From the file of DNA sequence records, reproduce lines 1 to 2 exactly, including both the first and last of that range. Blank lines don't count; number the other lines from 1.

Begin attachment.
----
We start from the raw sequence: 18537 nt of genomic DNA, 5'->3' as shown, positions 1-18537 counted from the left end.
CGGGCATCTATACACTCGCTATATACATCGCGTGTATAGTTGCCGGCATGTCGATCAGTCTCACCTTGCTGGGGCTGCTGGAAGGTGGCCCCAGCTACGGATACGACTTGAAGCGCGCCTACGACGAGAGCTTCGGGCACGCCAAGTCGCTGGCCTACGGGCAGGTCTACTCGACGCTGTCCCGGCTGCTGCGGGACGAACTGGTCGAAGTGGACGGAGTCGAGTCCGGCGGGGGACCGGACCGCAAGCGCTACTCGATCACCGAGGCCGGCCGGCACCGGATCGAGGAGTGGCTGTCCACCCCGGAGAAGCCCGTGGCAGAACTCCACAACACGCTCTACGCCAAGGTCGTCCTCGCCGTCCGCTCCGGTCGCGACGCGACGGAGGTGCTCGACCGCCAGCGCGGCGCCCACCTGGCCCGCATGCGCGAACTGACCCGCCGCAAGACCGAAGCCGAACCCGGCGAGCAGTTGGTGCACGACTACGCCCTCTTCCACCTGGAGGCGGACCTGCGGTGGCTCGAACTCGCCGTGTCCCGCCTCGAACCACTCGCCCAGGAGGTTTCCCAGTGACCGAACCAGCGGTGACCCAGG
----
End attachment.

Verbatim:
We start from the raw sequence: 18537 nt of genomic DNA, 5'->3' as shown, positions 1-18537 counted from the left end.
CGGGCATCTATACACTCGCTATATACATCGCGTGTATAGTTGCCGGCATGTCGATCAGTCTCACCTTGCTGGGGCTGCTGGAAGGTGGCCCCAGCTACGGATACGACTTGAAGCGCGCCTACGACGAGAGCTTCGGGCACGCCAAGTCGCTGGCCTACGGGCAGGTCTACTCGACGCTGTCCCGGCTGCTGCGGGACGAACTGGTCGAAGTGGACGGAGTCGAGTCCGGCGGGGGACCGGACCGCAAGCGCTACTCGATCACCGAGGCCGGCCGGCACCGGATCGAGGAGTGGCTGTCCACCCCGGAGAAGCCCGTGGCAGAACTCCACAACACGCTCTACGCCAAGGTCGTCCTCGCCGTCCGCTCCGGTCGCGACGCGACGGAGGTGCTCGACCGCCAGCGCGGCGCCCACCTGGCCCGCATGCGCGAACTGACCCGCCGCAAGACCGAAGCCGAACCCGGCGAGCAGTTGGTGCACGACTACGCCCTCTTCCACCTGGAGGCGGACCTGCGGTGGCTCGAACTCGCCGTGTCCCGCCTCGAACCACTCGCCCAGGAGGTTTCCCAGTGACCGAACCAGCGGTGACCCAGG